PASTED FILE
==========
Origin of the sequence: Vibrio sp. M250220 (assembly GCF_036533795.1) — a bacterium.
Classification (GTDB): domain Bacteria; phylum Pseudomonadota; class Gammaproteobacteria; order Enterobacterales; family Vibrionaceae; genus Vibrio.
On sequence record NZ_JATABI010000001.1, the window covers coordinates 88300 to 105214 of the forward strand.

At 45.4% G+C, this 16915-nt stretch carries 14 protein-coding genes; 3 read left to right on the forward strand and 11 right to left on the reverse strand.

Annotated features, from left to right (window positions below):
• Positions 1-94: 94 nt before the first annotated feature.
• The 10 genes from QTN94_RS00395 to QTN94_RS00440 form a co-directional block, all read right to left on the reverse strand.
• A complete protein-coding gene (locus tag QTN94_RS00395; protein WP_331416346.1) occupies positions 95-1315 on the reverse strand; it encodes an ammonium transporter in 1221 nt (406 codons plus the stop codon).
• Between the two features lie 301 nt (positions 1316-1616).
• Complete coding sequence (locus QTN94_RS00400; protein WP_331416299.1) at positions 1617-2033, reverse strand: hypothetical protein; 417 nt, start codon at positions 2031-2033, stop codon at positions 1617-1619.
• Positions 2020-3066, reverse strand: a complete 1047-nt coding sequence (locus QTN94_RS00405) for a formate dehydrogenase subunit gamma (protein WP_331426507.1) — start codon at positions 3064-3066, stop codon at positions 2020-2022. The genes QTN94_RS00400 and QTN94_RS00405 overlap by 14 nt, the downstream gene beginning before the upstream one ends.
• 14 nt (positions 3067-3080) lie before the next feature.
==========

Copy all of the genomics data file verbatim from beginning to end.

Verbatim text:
Origin of the sequence: Vibrio sp. M250220 (assembly GCF_036533795.1) — a bacterium.
Classification (GTDB): domain Bacteria; phylum Pseudomonadota; class Gammaproteobacteria; order Enterobacterales; family Vibrionaceae; genus Vibrio.
On sequence record NZ_JATABI010000001.1, the window covers coordinates 88300 to 105214 of the forward strand.

At 45.4% G+C, this 16915-nt stretch carries 14 protein-coding genes; 3 read left to right on the forward strand and 11 right to left on the reverse strand.

Annotated features, from left to right (window positions below):
• Positions 1-94: 94 nt before the first annotated feature.
• The 10 genes from QTN94_RS00395 to QTN94_RS00440 form a co-directional block, all read right to left on the reverse strand.
• A complete protein-coding gene (locus tag QTN94_RS00395; protein WP_331416346.1) occupies positions 95-1315 on the reverse strand; it encodes an ammonium transporter in 1221 nt (406 codons plus the stop codon).
• Between the two features lie 301 nt (positions 1316-1616).
• Complete coding sequence (locus QTN94_RS00400; protein WP_331416299.1) at positions 1617-2033, reverse strand: hypothetical protein; 417 nt, start codon at positions 2031-2033, stop codon at positions 1617-1619.
• Positions 2020-3066, reverse strand: a complete 1047-nt coding sequence (locus QTN94_RS00405) for a formate dehydrogenase subunit gamma (protein WP_331426507.1) — start codon at positions 3064-3066, stop codon at positions 2020-2022. The genes QTN94_RS00400 and QTN94_RS00405 overlap by 14 nt, the downstream gene beginning before the upstream one ends.
• 14 nt (positions 3067-3080) lie before the next feature.